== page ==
Catherine Anne Devereux Edmondston was the daughter of a wealthy eastern North Carolina planter. In 1846 she married Patrick Muir Edmondston, a South Carolinian, and they eventually settled on a plantation in Halifax County, North Carolina, where they were living in 1860. In June of that year she began a journal in which she recorded her thoughts and observations of current events. Edmondston was a staunch supporter of secession before the war, and remained a supporter of the Confederacy throughout the war.
Below is an excerpt from Edmondston's journal, written on May 7, 1865, weeks after the final battle and Confederate surrender of the Civil War.
May 7, 1865
What use is there in my writing this record? What profit, what pleasure, do I find in it? None! none! yet altho it is an actual pain to me I continue it from mere force of habit. We are crushed! subjugated! and I fear, O how I fear, conquered, & what is to me the saddest part, our people do not feel it as they ought — like men who have lost their Liberty. The cup has not to them the full bitterness which a once free people ought to find in the draught held to them by a Victor’s hand. They accept the situation tacitly, fold their hands, & say “resistance is vain,” “we have done all that men could do,” we are out numbered, over-run, & have not the where withal to set an army in the field. Their once high spirit, their stern resolve, seems dead within them! “The War is over” & that fact seems to console them. O My God, can the very spirit of Freedom die out thus & leave not a trace behind it? Are the lives laid down in its defence to be but as water spilled on the ground? Is the very memory of one dead to vanish from our minds? One would think so from the conduct of those around us. On Thursday, on our way out to Hascosea, we met crowds of people, almost the whole neighborhood it seemed to me, on their way to a Pic Nic at Hills Mill. The usual preparations for dancing had been made & there they spent the day feasting, dancing, fishing, & merry making in their old familiar way. It seems almost like dancing over their husband’s, brothers, & sons graves. Do they realize what they do, or are they stupefied by the calamity which has befallen them & say “let us eat & drink for tomorrow we die.” O my Country, my Country, I look forward to the future with bitter forebodings when I see your children thus forgetful of your and their own honour, of their own blood!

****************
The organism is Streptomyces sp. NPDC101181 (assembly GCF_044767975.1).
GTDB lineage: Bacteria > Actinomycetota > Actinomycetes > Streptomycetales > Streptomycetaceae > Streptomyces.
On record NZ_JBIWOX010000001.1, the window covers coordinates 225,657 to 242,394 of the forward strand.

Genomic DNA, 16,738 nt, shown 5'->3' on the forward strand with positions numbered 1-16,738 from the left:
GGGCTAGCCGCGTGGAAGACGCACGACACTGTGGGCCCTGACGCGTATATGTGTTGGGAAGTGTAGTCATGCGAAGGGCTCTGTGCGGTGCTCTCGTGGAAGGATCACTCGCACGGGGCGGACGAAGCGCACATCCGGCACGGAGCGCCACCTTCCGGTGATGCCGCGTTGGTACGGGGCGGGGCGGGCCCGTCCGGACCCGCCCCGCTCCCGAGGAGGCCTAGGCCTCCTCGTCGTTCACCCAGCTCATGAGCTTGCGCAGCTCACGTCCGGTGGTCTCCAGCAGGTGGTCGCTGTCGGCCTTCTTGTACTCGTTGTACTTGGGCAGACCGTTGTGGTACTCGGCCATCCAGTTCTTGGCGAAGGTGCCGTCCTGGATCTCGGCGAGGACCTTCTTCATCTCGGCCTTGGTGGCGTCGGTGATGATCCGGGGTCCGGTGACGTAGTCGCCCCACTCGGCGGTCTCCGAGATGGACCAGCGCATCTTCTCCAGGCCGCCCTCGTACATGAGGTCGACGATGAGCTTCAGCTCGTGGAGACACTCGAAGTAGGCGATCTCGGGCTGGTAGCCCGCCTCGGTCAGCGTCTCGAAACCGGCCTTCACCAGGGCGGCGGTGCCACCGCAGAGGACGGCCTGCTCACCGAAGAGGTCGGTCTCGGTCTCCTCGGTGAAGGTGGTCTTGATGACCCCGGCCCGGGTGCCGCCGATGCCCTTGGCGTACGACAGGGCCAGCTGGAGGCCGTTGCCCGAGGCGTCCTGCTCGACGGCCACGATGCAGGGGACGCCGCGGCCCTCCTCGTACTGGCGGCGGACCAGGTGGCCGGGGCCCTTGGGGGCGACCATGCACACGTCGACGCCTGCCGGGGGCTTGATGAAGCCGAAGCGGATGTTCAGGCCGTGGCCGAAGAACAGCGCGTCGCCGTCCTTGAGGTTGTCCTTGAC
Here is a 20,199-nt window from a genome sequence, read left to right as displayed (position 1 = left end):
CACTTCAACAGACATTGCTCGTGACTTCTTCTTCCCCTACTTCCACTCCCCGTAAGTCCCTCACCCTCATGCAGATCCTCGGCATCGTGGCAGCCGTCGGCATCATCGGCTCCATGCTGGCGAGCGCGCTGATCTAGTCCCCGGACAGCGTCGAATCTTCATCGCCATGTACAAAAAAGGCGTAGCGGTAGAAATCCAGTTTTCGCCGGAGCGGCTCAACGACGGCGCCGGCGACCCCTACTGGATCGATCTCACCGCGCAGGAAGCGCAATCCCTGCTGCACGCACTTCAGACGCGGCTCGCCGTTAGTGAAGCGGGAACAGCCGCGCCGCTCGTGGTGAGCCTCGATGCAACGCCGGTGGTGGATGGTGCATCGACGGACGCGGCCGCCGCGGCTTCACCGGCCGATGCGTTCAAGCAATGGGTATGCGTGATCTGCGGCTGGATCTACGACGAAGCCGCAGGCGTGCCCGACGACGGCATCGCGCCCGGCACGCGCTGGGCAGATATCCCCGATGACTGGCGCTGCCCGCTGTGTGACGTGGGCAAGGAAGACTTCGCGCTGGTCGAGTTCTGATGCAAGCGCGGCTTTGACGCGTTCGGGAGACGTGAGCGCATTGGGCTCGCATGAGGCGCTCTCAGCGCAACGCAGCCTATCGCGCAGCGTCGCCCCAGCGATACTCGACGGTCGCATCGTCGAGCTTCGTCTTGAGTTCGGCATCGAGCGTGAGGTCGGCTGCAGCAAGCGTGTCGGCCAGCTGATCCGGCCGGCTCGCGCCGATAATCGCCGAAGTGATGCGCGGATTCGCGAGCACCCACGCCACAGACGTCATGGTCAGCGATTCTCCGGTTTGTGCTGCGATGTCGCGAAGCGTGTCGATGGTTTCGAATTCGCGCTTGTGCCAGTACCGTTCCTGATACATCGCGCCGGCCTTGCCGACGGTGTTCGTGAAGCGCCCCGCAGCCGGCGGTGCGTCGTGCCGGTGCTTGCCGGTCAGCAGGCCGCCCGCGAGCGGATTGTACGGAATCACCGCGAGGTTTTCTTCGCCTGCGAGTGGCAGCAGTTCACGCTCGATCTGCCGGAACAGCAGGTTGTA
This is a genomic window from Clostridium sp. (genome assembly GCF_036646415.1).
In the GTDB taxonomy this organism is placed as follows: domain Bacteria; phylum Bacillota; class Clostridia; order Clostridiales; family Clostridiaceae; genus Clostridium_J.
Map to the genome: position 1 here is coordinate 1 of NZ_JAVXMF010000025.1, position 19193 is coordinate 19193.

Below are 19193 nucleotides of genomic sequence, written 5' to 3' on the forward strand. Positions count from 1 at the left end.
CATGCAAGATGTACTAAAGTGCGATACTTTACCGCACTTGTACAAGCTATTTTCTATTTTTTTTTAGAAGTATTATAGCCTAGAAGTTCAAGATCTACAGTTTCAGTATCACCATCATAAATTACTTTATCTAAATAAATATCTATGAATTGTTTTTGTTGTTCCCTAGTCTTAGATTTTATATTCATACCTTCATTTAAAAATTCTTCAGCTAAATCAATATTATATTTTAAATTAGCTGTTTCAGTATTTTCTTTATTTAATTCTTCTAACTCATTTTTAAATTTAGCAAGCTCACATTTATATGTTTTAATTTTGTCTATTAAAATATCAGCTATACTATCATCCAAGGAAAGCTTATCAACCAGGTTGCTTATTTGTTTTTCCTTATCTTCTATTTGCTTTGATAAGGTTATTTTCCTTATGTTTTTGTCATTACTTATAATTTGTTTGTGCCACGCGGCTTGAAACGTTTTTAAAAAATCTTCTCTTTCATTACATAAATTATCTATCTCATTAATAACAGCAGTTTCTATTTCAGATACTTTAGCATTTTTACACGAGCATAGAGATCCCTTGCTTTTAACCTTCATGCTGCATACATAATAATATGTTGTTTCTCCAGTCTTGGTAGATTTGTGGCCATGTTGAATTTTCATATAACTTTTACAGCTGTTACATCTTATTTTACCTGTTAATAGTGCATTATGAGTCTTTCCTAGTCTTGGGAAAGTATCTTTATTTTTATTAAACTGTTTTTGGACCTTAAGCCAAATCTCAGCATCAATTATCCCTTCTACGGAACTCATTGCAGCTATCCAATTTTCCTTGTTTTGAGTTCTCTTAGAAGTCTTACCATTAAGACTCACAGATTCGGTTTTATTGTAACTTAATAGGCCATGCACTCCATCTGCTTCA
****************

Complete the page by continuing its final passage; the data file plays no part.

Rumours innumerable of the Yankee plans, the Yankee intentions towards us. One is that they have deposed our Governor Vance & ordered a new election to fill his Chair; another that Schofield (now in command in Raleigh, Sherman having gone to Charleston) has issued an Edict of Emancipation to our Slaves & the oath of Allegiance to the U S is shortly to be enforced uponevery one of us -- men, women, & children. Every one is discussing it -- & sad to say I have not heard a dissentient voice, or rather a resistant voice. All proclaim it illegal, cruel, & tyrannous but say that they are not free agents & cannot help themselves.